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NCLB Outrages

The teacher gap: prepare now

This is such hypocritical balderdash from Standardisto editorialists. They say, "Federal funding to enhance teaching could be included in the pending reauthorization of the No Child Left Behind Act. Even a little money would make the point that no teacher should be left behind, or alone." Indeed. NCLB has destroyed the teaching profession. What else do they want? Blood?


IN FIVE years, there's going to be a teacher shortage, Tom Carroll said Monday at a Simmons College conference. Two groups will collide: The wave of retiring baby-boom teachers will crash into the wave of teachers who exit the profession after five years or less, leaving a lot of empty desks at the front of the class. Every state faces this crisis, explains Carroll, the president of the National Commission on Teaching and America's Future.

But the shortage is also an opportunity to attract new teachers by revolutionizing the teaching profession. And Massachusetts has the ingredients for innovation. It just needs political commitment.

"Good teaching is a team sport," Carroll said, arguing that teaching has to shift from the past to the future -- from the Flash Gordon model of the lone hero to a "Star Trek" model where teams get the job done.

Add better training, higher salaries, more professional development, and enhanced support in the form of mentors, coaches, and lead teachers who work with less experienced colleagues, and the result could be an exciting career that attracts new teachers and retains those with experience. They would all be well equipped to prepare students for careers that can't even be fathomed today.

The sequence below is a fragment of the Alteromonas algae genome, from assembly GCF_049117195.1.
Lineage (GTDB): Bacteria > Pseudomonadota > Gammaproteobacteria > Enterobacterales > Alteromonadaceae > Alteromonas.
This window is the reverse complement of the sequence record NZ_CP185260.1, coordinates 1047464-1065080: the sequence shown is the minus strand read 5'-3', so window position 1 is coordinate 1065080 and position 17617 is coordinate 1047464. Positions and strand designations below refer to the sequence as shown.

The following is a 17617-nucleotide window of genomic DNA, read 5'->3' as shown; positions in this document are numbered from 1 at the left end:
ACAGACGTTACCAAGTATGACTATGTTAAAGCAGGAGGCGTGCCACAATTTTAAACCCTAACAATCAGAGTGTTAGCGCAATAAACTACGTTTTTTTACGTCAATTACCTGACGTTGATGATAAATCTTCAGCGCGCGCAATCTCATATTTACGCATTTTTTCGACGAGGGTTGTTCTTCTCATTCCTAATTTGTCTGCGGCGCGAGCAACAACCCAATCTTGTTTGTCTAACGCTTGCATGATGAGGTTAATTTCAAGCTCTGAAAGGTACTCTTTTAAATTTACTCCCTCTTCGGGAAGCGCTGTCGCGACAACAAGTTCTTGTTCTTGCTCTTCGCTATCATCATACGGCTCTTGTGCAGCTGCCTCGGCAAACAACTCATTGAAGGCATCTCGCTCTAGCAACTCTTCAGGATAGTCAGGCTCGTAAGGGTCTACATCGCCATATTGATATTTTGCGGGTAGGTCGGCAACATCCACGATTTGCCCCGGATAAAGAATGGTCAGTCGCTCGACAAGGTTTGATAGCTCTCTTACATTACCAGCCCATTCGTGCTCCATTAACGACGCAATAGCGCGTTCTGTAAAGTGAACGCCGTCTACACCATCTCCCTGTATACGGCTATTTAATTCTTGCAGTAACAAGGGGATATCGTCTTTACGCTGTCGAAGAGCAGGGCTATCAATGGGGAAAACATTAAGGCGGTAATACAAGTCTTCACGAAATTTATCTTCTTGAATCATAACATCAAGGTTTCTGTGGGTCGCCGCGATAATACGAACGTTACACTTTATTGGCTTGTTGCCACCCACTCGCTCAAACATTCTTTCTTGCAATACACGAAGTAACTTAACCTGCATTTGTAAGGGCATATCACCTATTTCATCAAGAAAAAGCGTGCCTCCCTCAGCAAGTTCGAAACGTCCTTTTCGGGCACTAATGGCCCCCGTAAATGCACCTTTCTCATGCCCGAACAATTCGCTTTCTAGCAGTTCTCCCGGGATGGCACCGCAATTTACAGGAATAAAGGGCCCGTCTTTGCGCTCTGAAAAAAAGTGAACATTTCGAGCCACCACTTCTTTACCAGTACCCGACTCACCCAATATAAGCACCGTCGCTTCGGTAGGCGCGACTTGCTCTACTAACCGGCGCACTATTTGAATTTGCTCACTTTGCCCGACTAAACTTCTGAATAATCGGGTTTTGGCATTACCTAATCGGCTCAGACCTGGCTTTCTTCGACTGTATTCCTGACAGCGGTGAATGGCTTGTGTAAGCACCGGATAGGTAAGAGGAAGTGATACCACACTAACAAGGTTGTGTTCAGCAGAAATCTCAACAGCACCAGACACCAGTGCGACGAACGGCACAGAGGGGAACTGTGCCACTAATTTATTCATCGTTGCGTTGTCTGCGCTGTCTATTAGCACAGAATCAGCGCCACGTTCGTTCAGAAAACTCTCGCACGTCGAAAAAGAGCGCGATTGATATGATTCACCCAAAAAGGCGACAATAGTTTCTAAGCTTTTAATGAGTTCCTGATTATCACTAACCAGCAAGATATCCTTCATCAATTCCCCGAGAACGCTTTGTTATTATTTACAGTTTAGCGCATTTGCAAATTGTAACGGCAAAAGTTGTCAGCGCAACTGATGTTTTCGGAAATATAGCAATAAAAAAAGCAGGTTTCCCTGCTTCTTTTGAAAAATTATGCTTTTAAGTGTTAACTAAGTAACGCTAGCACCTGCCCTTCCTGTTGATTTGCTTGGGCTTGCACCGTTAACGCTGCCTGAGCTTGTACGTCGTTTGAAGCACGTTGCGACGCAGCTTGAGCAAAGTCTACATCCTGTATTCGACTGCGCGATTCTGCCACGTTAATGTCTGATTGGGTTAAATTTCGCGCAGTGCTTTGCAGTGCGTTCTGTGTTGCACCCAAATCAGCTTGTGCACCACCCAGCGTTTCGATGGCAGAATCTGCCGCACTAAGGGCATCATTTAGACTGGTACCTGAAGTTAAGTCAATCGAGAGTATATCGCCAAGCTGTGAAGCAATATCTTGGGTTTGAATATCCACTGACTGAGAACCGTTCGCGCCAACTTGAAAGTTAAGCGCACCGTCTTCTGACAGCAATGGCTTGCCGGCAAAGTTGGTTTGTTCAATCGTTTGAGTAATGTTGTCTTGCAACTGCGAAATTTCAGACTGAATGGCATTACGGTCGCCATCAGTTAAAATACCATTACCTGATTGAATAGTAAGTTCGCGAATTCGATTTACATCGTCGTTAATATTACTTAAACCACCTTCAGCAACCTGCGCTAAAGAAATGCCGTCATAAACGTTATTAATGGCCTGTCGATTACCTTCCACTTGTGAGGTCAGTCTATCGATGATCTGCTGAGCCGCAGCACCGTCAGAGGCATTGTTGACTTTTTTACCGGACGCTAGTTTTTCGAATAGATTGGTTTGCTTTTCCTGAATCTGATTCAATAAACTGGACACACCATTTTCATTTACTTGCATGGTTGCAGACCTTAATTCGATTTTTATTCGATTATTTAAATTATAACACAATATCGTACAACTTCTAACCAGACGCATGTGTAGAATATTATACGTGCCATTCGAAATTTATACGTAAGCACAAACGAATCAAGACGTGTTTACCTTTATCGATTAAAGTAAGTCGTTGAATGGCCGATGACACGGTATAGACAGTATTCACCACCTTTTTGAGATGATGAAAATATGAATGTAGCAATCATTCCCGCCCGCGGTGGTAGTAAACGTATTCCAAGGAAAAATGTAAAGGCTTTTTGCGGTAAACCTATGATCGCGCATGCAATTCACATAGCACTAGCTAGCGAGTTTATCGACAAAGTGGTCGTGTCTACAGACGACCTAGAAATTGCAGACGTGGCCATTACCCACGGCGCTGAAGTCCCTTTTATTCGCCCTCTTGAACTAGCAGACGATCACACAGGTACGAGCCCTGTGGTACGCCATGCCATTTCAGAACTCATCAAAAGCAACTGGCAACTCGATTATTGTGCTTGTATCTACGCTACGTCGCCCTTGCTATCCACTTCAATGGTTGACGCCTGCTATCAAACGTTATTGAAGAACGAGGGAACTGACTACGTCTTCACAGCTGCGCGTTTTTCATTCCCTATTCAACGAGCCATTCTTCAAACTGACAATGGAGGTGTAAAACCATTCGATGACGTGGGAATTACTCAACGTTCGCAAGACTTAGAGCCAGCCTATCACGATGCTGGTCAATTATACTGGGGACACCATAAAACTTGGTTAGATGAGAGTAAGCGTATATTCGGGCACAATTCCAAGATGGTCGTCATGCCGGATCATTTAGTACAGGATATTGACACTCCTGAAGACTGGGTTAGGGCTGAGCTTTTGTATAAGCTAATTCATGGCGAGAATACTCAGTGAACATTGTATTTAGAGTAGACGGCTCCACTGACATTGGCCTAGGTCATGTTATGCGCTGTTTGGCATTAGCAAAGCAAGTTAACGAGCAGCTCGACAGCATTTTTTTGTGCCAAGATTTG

Remaking the profession is a tall, and expensive, order. It requires the hard work not only of teachers, but colleges and universities that train teachers, legislators who can fund new programs, and the Department of Social Services, which is already working on placing more social workers in schools to help with students' problems -- so that teachers can focus on teaching.

More career-changers should join the team. Too often, these converts to teaching drop out because they lack the support to keep up with teaching's rigors. To succeed, they need comprehensive, on going training in everything from what to do on the first day of school to the newest research on learning styles.

Massachusetts also needs more teachers who thoroughly know and love their fields, who have high levels of competence and passion that can enliven challenging classes such as physics and trigonometry.

Federal funding to enhance teaching could be included in the pending reauthorization of the No Child Left Behind Act. Even a little money would make the point that no teacher should be left behind, or alone.

No doubt the future will be full of unimagined careers. But future careers will also include teaching -- a field that promises to yield great things if it is wisely re imagined.

— Editorial
Boston Globe


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